Therapeutic Actions Meditation

NCBI pubmed

Trial Protocol: The use of mindfulness-based intervention for improving bracing compliance for adolescent idiopathic scoliosis patients: protocol for a randomised, controlled trial.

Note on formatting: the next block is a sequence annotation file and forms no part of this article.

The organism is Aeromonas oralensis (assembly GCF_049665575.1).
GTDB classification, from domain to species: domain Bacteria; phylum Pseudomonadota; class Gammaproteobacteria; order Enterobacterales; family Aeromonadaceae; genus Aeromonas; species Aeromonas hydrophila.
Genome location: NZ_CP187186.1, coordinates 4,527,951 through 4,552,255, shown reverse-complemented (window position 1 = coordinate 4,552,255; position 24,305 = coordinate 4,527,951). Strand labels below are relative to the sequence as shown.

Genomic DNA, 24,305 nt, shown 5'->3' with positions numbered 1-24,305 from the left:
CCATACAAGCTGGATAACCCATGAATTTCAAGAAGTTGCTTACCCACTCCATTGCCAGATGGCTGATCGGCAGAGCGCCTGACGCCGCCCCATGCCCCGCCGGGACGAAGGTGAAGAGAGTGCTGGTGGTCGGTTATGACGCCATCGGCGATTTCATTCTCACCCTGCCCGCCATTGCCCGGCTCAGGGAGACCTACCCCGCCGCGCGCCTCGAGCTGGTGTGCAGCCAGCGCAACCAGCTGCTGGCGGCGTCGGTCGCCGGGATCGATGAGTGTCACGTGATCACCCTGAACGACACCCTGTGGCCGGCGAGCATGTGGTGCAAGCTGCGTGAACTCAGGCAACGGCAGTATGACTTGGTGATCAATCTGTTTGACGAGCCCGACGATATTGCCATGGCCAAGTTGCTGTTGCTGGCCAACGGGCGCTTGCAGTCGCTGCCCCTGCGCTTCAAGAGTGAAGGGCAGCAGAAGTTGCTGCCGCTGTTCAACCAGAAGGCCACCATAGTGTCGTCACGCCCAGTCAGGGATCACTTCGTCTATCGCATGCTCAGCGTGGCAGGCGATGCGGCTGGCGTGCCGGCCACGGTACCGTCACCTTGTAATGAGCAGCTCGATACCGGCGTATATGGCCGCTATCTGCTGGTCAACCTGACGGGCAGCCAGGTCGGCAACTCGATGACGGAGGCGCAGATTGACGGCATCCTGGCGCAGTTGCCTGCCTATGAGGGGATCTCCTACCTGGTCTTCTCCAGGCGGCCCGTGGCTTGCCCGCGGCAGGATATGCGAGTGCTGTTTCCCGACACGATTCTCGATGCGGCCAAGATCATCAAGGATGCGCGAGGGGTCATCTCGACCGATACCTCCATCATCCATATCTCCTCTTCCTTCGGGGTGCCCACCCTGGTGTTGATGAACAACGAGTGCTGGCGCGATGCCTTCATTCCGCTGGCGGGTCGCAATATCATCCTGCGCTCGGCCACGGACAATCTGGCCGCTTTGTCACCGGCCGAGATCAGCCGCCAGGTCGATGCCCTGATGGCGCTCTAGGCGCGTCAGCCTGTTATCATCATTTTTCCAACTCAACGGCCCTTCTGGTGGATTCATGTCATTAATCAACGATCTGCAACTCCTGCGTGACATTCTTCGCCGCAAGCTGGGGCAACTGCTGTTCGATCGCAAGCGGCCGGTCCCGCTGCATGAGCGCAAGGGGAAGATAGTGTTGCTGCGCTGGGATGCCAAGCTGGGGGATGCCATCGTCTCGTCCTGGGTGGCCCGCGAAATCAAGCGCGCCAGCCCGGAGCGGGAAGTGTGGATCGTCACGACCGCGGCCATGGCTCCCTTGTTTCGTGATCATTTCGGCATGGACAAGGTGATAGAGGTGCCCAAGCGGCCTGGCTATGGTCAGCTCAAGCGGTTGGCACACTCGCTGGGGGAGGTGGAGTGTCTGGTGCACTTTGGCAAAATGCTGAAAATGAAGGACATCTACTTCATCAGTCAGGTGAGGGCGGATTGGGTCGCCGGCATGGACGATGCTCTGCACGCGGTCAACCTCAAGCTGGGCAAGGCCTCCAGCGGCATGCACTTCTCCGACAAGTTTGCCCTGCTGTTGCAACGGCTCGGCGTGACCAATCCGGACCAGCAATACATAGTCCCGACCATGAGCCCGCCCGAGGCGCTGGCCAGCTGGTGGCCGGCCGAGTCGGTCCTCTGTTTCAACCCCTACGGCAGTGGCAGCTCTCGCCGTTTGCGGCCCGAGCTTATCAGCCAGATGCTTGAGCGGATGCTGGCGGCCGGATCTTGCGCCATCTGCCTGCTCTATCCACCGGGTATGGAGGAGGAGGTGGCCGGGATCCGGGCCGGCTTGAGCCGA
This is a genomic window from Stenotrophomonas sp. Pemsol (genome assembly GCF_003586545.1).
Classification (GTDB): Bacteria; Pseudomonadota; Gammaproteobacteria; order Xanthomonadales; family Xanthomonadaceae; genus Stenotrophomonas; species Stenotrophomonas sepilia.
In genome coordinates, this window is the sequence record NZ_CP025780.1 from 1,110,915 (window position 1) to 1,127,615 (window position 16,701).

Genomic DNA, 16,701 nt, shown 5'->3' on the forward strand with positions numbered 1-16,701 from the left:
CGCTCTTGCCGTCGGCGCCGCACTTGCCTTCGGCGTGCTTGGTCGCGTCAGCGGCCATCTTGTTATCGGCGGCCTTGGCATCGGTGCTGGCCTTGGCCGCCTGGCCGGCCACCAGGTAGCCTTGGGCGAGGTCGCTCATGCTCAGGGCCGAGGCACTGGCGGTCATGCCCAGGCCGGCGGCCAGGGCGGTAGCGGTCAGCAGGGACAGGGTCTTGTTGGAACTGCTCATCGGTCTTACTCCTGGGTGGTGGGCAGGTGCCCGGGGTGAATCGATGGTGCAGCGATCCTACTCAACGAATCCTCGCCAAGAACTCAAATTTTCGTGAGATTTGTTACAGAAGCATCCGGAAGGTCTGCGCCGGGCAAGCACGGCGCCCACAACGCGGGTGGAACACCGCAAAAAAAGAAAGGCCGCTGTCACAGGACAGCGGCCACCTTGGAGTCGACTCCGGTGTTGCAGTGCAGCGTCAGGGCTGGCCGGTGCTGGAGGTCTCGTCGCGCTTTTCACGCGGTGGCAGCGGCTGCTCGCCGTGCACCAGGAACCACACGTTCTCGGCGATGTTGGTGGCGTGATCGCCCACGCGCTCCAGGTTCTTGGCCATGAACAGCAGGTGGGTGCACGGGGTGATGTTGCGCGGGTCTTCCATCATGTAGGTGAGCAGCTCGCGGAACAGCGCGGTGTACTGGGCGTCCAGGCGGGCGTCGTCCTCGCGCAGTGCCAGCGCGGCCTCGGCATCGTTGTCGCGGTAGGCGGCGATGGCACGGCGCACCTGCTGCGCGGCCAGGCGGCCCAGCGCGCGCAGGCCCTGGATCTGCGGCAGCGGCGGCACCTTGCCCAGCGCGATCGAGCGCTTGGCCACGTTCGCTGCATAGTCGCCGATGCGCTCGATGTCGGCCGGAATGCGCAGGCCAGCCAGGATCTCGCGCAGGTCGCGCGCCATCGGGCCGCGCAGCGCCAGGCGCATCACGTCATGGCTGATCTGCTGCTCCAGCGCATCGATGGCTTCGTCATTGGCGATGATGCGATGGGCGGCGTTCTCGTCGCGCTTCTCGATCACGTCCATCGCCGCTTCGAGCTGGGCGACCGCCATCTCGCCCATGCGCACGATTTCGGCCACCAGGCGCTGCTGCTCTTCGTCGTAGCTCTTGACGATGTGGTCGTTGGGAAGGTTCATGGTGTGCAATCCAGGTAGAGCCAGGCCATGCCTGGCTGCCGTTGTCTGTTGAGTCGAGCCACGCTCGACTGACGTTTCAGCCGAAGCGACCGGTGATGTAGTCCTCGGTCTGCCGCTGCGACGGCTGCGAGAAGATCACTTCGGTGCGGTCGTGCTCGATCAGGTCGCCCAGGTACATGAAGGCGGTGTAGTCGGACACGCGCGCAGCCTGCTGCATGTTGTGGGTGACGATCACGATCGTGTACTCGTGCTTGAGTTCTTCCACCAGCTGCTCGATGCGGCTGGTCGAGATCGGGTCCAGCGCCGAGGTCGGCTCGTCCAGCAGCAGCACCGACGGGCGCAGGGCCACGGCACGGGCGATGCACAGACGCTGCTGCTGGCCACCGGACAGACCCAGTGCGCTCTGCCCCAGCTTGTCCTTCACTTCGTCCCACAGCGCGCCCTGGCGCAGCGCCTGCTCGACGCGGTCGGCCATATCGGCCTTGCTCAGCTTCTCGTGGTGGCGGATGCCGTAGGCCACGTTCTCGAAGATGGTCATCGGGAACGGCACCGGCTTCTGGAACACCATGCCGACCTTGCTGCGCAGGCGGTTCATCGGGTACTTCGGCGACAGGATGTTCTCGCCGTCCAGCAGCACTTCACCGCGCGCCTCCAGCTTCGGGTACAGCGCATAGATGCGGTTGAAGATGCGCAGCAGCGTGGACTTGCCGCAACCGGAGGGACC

Related Articles Trial Protocol: The use of mindfulness-based intervention for improving bracing compliance for adolescent idiopathic scoliosis patients: protocol for a randomised, controlled trial. J Physiother. 2018 Jun 12;: Authors: Yip BHK, Li X, Leung CHY, Gao T, Chung VCH, Yu FWP, Lam TP, Cheng JCY, Wong SYS Abstract INTRODUCTION: Adolescent idiopathic scoliosis (AIS) is the most prevalent deforming orthopaedic condition; it causes significant disability when spinal curves progress beyond 45deg. Bracing is the primary treatment prescribed for adolescents with an immature skeleton who have spinal curves between 25 and 45deg. New evidence suggests that compliance with bracing significantly decreases the progression of high-risk curves to the threshold for surgery. Nonetheless, bracing is a stressful experience. Therefore, interventions that mediate health-related quality of life for AIS patients are of great interest. In the past few decades, numerous studies have documented the benefits of mindfulness training on chronic pain, stress management, anxiety and emotional disorders. Mindfulness might additionally provide AIS patients with psychosocial support. RESEARCH QUESTIONS: This study will investigate the effects of a mindfulness-based intervention on bracing compliance and quality of life among AIS patients with poor bracing compliance. The study also plans to evaluate if the mindfulness-based intervention effect is sustained after the intervention period. The potential mechanism by which mindfulness affects bracing compliance will be explored. DESIGN: Single-blind, two-arm, randomised, controlled trial. PARTICIPANTS AND SETTING: The study will recruit 120 AIS patients aged between 10 and 15 years with non-satisfactory bracing compliance. Patients who have previously practised or are currently practising meditation or mindful yoga or who cannot finish the whole intervention will be excluded. The study will take place at the Jockey Club School of Public Health and Primary Care building. INTERVENTION: Patients in the mindfulness-based intervention group will join weekly sessions for 8 weeks. This program is a short version of a mindfulness-based stress relaxation program to address the specific issues of AIS patients. Two to three experienced instructors will deliver the program. CONTROL: Control group patients will participate in an 8-week physiotherapy exercise program as recommended in the International Scientific Society on Scoliosis Orthopaedic and Rehabilitation Treatment (SOSORT) 2011 guideline. MEASUREMENTS: The primary outcome is the 6-month post-intervention total score of bracing compliance. Secondary measures are non-bracing-specific quality of life, bracing-specific quality of life, self-compassion, emotional regulation, mindful awareness and acceptance, self-efficacy, perception of stress, and general measure of health outcome. PROCEDURE: 120 participants will be assigned to either an intervention or control arm by simple randomisation, and the randomisation result will only be revealed once participants have confirmed availability to attend intervention classes. Clinicians of the scoliosis clinic and research staff will be blinded to the treatment allocation. ANALYSIS: ANCOVA will be conducted to compare the effect of mindfulness-based intervention versus physiotherapy exercise on the outcome measures. To investigate significant change over time, linear mixed models analyses will be conducted following the intention-to-treat principle. The R-package lavaan will be used to conduct structural equation modelling to study the potential mechanism of mindfulness. DISCUSSION/SIGNIFICANCE: This will be the first psychosocial intervention study conducted on braced AIS patients with the aim of improving patients' bracing compliance and quality of life. The results from this study will potentially carry significant impact on future AIS treatment by emphasising psychosocial care for braced AIS patients. PMID: 29907335 [PubMed - as supplied by publisher]